The Rise of Public Opinion in China's Japan Policy
The rise and influence of public opinion on Chinese foreign policy reveals a remarkable evolution in authoritarian responses to social turmoil. James Reilly shows how Chinese leaders have responded to popular demands for political participation with a sophisticated strategy of tolerance, responsiveness, persuasion, and repression--a successful approach that helps explain how and why the Communist Party continues to rule China.
Through a detailed examination of China's relations with Japan from 1980 to 2010, Reilly reveals the populist origins of a wave of anti-Japanese public mobilization that swept across China in the early 2000s. Popular protests, sensationalist media content, and emotional public opinion combined to impede diplomatic negotiations, interrupt economic cooperation, spur belligerent rhetoric, and reshape public debates. Facing a mounting domestic and diplomatic crisis, Chinese leaders responded with a remarkable reversal, curtailing protests and cooling public anger toward Japan.
Far from being a fragile state overwhelmed by popular nationalism, market forces, or information technology, China has emerged as a robust and flexible regime that has adapted to its new environment with remarkable speed and effectiveness. Reilly's study of public opinion's influence on foreign policy extends beyond democratic states. It reveals how persuasion and responsiveness sustain Communist Party rule in China and develops a method for examining similar dynamics in different authoritarian regimes. He draws upon public opinion surveys, interviews with Chinese activists, quantitative media analysis, and internal government documents to support his findings, joining theories in international relations, social movements, and public opinion.
James Reilly provides us with an exhaustively-researched, nuanced, and on-the-ground look at the dynamic interaction between public opinion and foreign policy in a China that is increasingly wired, socially active, and engaged in a heated debate over its international relations. Tapping a wide range of sources, some previously undisclosed, his book insightfully explains how the Chinese leadership balances tolerance, responsiveness, persuasion, and repression to manage increasingly vocal and active bodies of opinion on sensitive foreign policy matters. The reader will come away with a far more sophisticated understanding of the most important forces at work in shaping Beijing's policies toward Japan and the Chinese Communist Party's ability to survive even as the society it leads becomes more informed, aware, and intent on having its voices heard and heeded.
Bates Gill, director of the Stockholm International Peace Research Institute (SIPRI) and author, Rising Star: China's New Security Diplomacy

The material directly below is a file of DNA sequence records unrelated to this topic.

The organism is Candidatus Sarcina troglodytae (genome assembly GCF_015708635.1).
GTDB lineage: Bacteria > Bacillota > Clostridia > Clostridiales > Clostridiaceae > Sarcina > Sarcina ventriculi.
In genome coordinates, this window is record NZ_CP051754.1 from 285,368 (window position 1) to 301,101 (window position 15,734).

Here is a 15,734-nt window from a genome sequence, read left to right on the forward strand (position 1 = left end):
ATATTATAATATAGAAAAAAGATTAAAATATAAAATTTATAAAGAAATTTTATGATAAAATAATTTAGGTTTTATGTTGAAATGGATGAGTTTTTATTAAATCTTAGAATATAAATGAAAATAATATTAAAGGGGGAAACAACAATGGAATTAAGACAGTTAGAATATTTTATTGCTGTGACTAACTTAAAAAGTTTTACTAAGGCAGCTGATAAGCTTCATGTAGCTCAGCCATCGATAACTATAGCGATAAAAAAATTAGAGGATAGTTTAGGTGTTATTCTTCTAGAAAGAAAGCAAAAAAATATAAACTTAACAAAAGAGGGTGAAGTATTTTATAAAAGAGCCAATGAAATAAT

Strong Society, Smart State will shape the thinking of those concerned with Chinese foreign and domestic politics. Focusing on the oft-troubled Sino-Japanese relationship, James Reilly addresses two principal questions: Under what conditions, and to what extent, does public opinion shape foreign (and domestic) policy? And, when public opinion seems to be running out of control, how is it reined-in? His broad answers are that a strong society has developed over the reform period, exerting pressure not fully under Communist Party control; and the smart state, through a delicate mix of responsiveness and repression, has proven capable of keeping the lid on. These are elegantly stated propositions that have the further virtue of being important.
David M. Lampton, director of China Studies and Dean of Faculty, Johns Hopkins School of Advanced International Studies
A must-read for anyone with an interest in Chinese politics and foreign policy-making, public opinion and media. More broadly it casts fresh light on the impact of Chinese public opinion on China-Japan relations.
Essential reading for anybody interested in Chinese nationalism and foreign policy.
Christopher R. Hughes
While accessible to readers with limited background knowledge of the China-Japan relationship, experienced China watchers, as well as those with an interest in international relations theory, public opinion and media, will also find it appealing.
an excellent addition to the literature.
His analytical framework and empirical findings provide a useful guide for the study of state-society interactions in post-Cold War authoritarian states...
List of FiguresList of TablesAcknowledgmentsIntroduction1. Public Opinion in Chinese Foreign Policy2. Forgetting and Remembering the Past: China's Relations with Japan, 1949-19993. The Origins of Public Mobilization4. Responding to Public Opinion5. A Potent Populism6. The Rebirth of the Propaganda StateConclusionAppendicesNotesBibliographyIndex